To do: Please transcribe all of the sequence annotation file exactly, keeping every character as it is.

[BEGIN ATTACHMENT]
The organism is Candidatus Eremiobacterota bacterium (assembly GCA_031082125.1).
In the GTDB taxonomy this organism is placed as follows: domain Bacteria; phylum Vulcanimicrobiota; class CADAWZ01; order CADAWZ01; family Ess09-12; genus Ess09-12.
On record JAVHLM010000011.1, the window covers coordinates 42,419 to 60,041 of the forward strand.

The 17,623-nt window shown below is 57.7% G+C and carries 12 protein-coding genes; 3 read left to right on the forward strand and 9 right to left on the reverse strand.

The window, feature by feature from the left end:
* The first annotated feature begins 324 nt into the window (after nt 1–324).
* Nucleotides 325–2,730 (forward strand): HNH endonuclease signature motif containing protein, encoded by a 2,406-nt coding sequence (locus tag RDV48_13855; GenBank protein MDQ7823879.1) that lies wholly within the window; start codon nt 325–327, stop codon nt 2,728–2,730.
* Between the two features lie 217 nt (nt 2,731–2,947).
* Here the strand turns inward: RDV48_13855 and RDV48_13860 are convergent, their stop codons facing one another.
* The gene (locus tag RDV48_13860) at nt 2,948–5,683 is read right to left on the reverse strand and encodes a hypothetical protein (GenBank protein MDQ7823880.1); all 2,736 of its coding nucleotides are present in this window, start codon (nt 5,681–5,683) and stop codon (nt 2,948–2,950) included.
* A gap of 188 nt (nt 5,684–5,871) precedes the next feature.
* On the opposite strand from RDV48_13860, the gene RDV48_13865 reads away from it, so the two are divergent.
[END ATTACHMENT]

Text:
The organism is Candidatus Eremiobacterota bacterium (assembly GCA_031082125.1).
In the GTDB taxonomy this organism is placed as follows: domain Bacteria; phylum Vulcanimicrobiota; class CADAWZ01; order CADAWZ01; family Ess09-12; genus Ess09-12.
On record JAVHLM010000011.1, the window covers coordinates 42,419 to 60,041 of the forward strand.

The 17,623-nt window shown below is 57.7% G+C and carries 12 protein-coding genes; 3 read left to right on the forward strand and 9 right to left on the reverse strand.

The window, feature by feature from the left end:
* The first annotated feature begins 324 nt into the window (after nt 1–324).
* Nucleotides 325–2,730 (forward strand): HNH endonuclease signature motif containing protein, encoded by a 2,406-nt coding sequence (locus tag RDV48_13855; GenBank protein MDQ7823879.1) that lies wholly within the window; start codon nt 325–327, stop codon nt 2,728–2,730.
* Between the two features lie 217 nt (nt 2,731–2,947).
* Here the strand turns inward: RDV48_13855 and RDV48_13860 are convergent, their stop codons facing one another.
* The gene (locus tag RDV48_13860) at nt 2,948–5,683 is read right to left on the reverse strand and encodes a hypothetical protein (GenBank protein MDQ7823880.1); all 2,736 of its coding nucleotides are present in this window, start codon (nt 5,681–5,683) and stop codon (nt 2,948–2,950) included.
* A gap of 188 nt (nt 5,684–5,871) precedes the next feature.
* On the opposite strand from RDV48_13860, the gene RDV48_13865 reads away from it, so the two are divergent.